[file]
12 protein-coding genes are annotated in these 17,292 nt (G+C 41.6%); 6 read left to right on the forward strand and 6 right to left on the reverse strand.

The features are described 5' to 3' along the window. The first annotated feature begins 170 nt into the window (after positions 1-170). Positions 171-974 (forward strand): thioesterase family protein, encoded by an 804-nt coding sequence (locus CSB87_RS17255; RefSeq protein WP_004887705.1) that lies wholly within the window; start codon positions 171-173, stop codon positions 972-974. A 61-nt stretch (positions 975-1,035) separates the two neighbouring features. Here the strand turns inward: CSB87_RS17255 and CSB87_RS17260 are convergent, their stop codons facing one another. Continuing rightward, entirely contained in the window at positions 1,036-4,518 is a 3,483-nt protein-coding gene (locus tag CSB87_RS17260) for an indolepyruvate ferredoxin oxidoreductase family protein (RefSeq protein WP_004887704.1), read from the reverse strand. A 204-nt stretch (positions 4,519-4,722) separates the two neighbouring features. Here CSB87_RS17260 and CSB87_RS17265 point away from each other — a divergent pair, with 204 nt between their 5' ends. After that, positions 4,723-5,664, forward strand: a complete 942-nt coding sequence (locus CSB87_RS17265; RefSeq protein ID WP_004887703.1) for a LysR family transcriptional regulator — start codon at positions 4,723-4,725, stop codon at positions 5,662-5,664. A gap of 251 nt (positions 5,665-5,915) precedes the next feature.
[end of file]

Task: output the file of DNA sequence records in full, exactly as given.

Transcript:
12 protein-coding genes are annotated in these 17,292 nt (G+C 41.6%); 6 read left to right on the forward strand and 6 right to left on the reverse strand.

The features are described 5' to 3' along the window. The first annotated feature begins 170 nt into the window (after positions 1-170). Positions 171-974 (forward strand): thioesterase family protein, encoded by an 804-nt coding sequence (locus CSB87_RS17255; RefSeq protein WP_004887705.1) that lies wholly within the window; start codon positions 171-173, stop codon positions 972-974. A 61-nt stretch (positions 975-1,035) separates the two neighbouring features. Here the strand turns inward: CSB87_RS17255 and CSB87_RS17260 are convergent, their stop codons facing one another. Continuing rightward, entirely contained in the window at positions 1,036-4,518 is a 3,483-nt protein-coding gene (locus tag CSB87_RS17260) for an indolepyruvate ferredoxin oxidoreductase family protein (RefSeq protein WP_004887704.1), read from the reverse strand. A 204-nt stretch (positions 4,519-4,722) separates the two neighbouring features. Here CSB87_RS17260 and CSB87_RS17265 point away from each other — a divergent pair, with 204 nt between their 5' ends. After that, positions 4,723-5,664, forward strand: a complete 942-nt coding sequence (locus CSB87_RS17265; RefSeq protein ID WP_004887703.1) for a LysR family transcriptional regulator — start codon at positions 4,723-4,725, stop codon at positions 5,662-5,664. A gap of 251 nt (positions 5,665-5,915) precedes the next feature.